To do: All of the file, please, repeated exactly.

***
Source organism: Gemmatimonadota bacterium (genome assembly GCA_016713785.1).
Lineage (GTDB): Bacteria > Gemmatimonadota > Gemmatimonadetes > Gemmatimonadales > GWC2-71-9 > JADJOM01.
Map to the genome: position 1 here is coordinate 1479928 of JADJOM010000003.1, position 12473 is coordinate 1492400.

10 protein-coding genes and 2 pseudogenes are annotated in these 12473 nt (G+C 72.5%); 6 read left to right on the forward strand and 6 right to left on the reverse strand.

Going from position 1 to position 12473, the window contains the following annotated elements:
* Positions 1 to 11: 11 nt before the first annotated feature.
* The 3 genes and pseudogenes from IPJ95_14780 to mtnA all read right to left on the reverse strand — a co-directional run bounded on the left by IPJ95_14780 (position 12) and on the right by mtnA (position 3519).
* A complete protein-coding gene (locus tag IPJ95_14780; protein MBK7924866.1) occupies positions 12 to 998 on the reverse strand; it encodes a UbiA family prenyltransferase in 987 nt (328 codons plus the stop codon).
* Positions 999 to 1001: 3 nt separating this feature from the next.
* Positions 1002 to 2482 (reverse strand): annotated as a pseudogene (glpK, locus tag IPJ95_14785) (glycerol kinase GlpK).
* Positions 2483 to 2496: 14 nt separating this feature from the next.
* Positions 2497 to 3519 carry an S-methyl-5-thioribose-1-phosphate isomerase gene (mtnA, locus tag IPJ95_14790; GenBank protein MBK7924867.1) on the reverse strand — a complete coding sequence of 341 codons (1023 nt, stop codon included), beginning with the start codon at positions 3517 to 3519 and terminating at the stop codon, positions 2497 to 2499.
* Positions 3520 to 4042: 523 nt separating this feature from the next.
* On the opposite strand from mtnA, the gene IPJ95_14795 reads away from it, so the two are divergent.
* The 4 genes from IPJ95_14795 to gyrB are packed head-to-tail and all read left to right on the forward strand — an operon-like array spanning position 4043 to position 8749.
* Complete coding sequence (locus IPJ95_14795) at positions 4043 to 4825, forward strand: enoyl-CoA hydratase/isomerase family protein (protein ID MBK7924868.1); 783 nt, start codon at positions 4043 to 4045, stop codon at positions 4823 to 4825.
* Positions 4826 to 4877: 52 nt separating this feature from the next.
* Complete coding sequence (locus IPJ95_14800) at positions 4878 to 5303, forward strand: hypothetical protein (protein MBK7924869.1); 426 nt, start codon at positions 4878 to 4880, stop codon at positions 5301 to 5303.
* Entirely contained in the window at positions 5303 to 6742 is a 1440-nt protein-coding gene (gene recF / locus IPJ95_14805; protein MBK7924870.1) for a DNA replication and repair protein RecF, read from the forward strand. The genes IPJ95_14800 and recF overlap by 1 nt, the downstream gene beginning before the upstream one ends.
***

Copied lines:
Source organism: Gemmatimonadota bacterium (genome assembly GCA_016713785.1).
Lineage (GTDB): Bacteria > Gemmatimonadota > Gemmatimonadetes > Gemmatimonadales > GWC2-71-9 > JADJOM01.
Map to the genome: position 1 here is coordinate 1479928 of JADJOM010000003.1, position 12473 is coordinate 1492400.

10 protein-coding genes and 2 pseudogenes are annotated in these 12473 nt (G+C 72.5%); 6 read left to right on the forward strand and 6 right to left on the reverse strand.

Going from position 1 to position 12473, the window contains the following annotated elements:
* Positions 1 to 11: 11 nt before the first annotated feature.
* The 3 genes and pseudogenes from IPJ95_14780 to mtnA all read right to left on the reverse strand — a co-directional run bounded on the left by IPJ95_14780 (position 12) and on the right by mtnA (position 3519).
* A complete protein-coding gene (locus tag IPJ95_14780; protein MBK7924866.1) occupies positions 12 to 998 on the reverse strand; it encodes a UbiA family prenyltransferase in 987 nt (328 codons plus the stop codon).
* Positions 999 to 1001: 3 nt separating this feature from the next.
* Positions 1002 to 2482 (reverse strand): annotated as a pseudogene (glpK, locus tag IPJ95_14785) (glycerol kinase GlpK).
* Positions 2483 to 2496: 14 nt separating this feature from the next.
* Positions 2497 to 3519 carry an S-methyl-5-thioribose-1-phosphate isomerase gene (mtnA, locus tag IPJ95_14790; GenBank protein MBK7924867.1) on the reverse strand — a complete coding sequence of 341 codons (1023 nt, stop codon included), beginning with the start codon at positions 3517 to 3519 and terminating at the stop codon, positions 2497 to 2499.
* Positions 3520 to 4042: 523 nt separating this feature from the next.
* On the opposite strand from mtnA, the gene IPJ95_14795 reads away from it, so the two are divergent.
* The 4 genes from IPJ95_14795 to gyrB are packed head-to-tail and all read left to right on the forward strand — an operon-like array spanning position 4043 to position 8749.
* Complete coding sequence (locus IPJ95_14795) at positions 4043 to 4825, forward strand: enoyl-CoA hydratase/isomerase family protein (protein ID MBK7924868.1); 783 nt, start codon at positions 4043 to 4045, stop codon at positions 4823 to 4825.
* Positions 4826 to 4877: 52 nt separating this feature from the next.
* Complete coding sequence (locus IPJ95_14800) at positions 4878 to 5303, forward strand: hypothetical protein (protein MBK7924869.1); 426 nt, start codon at positions 4878 to 4880, stop codon at positions 5301 to 5303.
* Entirely contained in the window at positions 5303 to 6742 is a 1440-nt protein-coding gene (gene recF / locus IPJ95_14805; protein MBK7924870.1) for a DNA replication and repair protein RecF, read from the forward strand. The genes IPJ95_14800 and recF overlap by 1 nt, the downstream gene beginning before the upstream one ends.